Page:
While many property managers may be distracted by and entertained with the political elections in the U.S., now may be an auspicious time to shift our focus. How about two disparate attention targets?
First, how do the presidential elections impact the cost of housing? My research found that residential real estate prices usually falls during a closely contested presidential election year. This is also the case in the final year of a two-term presidency. In fact, if we look at the transitional years of 2000 and 2008 it becomes more obvious that this year may be a housing market depressant.
Despite the lowest interest and mortgage rates ever, housing in the hottest markets like New York City, the San Francisco Bay Area, and Seattle in the Pacific Northwest have already cooled down. What’s caused the drop? There are many factors including high prices and fewer qualified buyers. The economies of these ebullient areas helped support strong prices, but are they sustainable?
Also, Presidential elections usually point to big potential changes in economic and housing policies. The uncertainty tends to scare many real estate buyers and dissuade over leveraged investors. The tighter the election, the more investor unease, and buyers often sit on the sidelines until the election is over. This year’s presidential candidates are keeping this “anxiety index” to a boil. When all the votes are tallied, and if the Fed finally continues its interest rate increases, housing prices may actually drop about 2% for 2016 according to a number of industry experts. This isn’t abnormal.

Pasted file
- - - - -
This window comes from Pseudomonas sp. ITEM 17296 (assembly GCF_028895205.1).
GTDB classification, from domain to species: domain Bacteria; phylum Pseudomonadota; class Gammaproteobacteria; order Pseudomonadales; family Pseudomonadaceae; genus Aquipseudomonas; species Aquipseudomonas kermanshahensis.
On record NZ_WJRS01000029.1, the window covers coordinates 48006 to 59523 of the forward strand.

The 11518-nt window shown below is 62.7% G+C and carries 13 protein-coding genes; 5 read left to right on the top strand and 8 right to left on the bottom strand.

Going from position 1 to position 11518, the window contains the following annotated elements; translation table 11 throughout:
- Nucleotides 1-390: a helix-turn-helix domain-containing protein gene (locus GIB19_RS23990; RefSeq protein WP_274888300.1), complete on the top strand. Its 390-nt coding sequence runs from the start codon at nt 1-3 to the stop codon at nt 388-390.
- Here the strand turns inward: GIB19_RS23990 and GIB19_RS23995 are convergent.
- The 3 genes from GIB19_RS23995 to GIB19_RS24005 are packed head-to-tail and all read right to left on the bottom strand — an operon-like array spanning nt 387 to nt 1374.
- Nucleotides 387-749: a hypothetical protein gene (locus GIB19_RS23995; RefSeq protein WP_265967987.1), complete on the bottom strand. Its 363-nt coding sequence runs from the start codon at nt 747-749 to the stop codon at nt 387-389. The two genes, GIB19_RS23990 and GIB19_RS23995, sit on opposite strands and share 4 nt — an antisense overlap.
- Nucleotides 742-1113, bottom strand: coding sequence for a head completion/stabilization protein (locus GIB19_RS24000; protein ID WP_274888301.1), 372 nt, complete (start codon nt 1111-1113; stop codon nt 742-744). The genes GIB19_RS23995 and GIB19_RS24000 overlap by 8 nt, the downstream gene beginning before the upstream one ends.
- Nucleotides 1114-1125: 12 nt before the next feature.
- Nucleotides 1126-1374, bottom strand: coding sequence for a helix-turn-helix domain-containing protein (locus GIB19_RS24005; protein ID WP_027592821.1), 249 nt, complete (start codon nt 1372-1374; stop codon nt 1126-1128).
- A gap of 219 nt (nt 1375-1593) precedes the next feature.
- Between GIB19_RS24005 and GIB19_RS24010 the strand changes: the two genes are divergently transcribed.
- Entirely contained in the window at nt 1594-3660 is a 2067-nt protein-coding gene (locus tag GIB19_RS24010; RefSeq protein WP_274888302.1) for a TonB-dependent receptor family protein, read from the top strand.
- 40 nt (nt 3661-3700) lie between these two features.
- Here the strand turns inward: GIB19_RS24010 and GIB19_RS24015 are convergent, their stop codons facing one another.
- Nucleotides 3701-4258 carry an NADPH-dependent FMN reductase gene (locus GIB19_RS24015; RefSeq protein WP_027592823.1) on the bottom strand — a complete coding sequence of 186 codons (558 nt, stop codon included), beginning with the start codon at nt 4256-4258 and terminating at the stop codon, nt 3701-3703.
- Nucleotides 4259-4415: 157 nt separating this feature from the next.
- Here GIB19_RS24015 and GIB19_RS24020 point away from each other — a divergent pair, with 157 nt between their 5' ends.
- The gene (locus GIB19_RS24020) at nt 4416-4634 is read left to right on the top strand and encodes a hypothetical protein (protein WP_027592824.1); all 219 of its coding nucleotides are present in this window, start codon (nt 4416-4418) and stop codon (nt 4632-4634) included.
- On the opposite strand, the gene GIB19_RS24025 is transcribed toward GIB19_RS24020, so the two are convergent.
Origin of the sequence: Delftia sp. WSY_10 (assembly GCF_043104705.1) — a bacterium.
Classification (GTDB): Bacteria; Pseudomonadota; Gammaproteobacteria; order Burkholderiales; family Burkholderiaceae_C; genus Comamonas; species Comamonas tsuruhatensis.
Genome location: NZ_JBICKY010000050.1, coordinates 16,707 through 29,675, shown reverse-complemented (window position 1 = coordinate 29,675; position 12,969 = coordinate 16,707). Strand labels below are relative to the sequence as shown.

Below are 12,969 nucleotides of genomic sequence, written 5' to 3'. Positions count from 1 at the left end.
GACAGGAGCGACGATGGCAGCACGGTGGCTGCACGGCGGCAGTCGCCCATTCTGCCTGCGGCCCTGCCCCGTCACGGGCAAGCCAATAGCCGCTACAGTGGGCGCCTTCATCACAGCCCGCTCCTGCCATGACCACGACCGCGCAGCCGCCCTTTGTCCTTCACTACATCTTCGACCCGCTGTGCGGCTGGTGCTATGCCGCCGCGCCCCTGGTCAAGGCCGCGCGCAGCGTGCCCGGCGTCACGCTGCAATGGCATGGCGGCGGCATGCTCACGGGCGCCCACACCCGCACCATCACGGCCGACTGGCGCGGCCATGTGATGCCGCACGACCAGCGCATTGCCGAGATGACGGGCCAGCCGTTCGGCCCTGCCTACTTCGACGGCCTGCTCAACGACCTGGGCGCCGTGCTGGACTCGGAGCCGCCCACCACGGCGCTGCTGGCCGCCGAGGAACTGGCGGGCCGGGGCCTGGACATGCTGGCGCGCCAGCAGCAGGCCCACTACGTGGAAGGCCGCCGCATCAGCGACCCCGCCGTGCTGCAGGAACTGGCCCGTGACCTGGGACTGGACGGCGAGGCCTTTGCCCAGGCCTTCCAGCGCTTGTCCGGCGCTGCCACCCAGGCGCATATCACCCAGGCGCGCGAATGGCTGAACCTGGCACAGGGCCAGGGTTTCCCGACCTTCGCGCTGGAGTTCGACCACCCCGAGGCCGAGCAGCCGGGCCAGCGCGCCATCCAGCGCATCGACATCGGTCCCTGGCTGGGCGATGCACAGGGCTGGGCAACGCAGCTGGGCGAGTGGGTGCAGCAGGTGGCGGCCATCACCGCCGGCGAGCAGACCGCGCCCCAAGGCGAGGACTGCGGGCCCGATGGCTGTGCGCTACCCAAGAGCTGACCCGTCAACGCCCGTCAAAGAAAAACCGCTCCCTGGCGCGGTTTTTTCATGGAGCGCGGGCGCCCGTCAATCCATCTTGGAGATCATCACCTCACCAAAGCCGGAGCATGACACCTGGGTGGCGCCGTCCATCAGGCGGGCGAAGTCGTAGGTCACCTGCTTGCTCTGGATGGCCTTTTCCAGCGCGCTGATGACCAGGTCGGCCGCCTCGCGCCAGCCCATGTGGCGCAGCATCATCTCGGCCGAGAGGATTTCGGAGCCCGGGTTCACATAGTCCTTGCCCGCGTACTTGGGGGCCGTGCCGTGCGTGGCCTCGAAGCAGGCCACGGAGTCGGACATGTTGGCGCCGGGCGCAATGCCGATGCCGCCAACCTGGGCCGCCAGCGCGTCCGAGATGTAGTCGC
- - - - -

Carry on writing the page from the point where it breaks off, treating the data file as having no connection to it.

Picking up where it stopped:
No one that I’m aware of is calling for a housing bust like we experienced in 2007 through 2009. Like so many bubbles, the real estate market may be ready for a systemic pullback. Be ready for opportunities.
Now we’ll shift our attention to ideas about landscaping in autumn. A well-maintained, attractive property will keep and attract residents almost as much as a great location or a fresh coat of paint.
The falling leaves of election season need to be raked and removed. Keep your lawn areas green with a careful sprinkling of a good quality organic fertilizer. Simply said, don’t put off your lawn maintenance.
- Arborists suggest that pruning trees, especially young ones can be a prudent idea before winter too. Pruning and shaping young trees helps them grow attractively and also promotes robust, good health.
- Do everyone a favor and reduce the use of those loud, obnoxious lawn blowers that cause clouds of dirty air. Raking is good for grass and sweeping doesn’t take that much more time. Residents will thank you.
- Empower your landscaping crews with well-maintained equipment. If you hire landscapers, make sure they have the kind of tools that will do a good job. Ask to see a sample of their work at other locations.
- Although flowers may not grow well during the election season, consider putting down a fresh coat of ground cover or bark chips. Let the emphasis be on mulching tree roots with a light, colorful layer.
- Let the autumnal period be a reminder to communicate with your clients about plans for next year. Discus the contents and ideas in this article and see what resonates with them. The weekend before the November elections daylight saving time ends. Call your clients the week before and tell them they’ll be gaining an hour on Sunday morning so they can get some extra sleep.
Everyone likes more time and some good news. Shower your clients and residents with as much as possible, and see how your business will grow in the seasons ahead. Be proactive!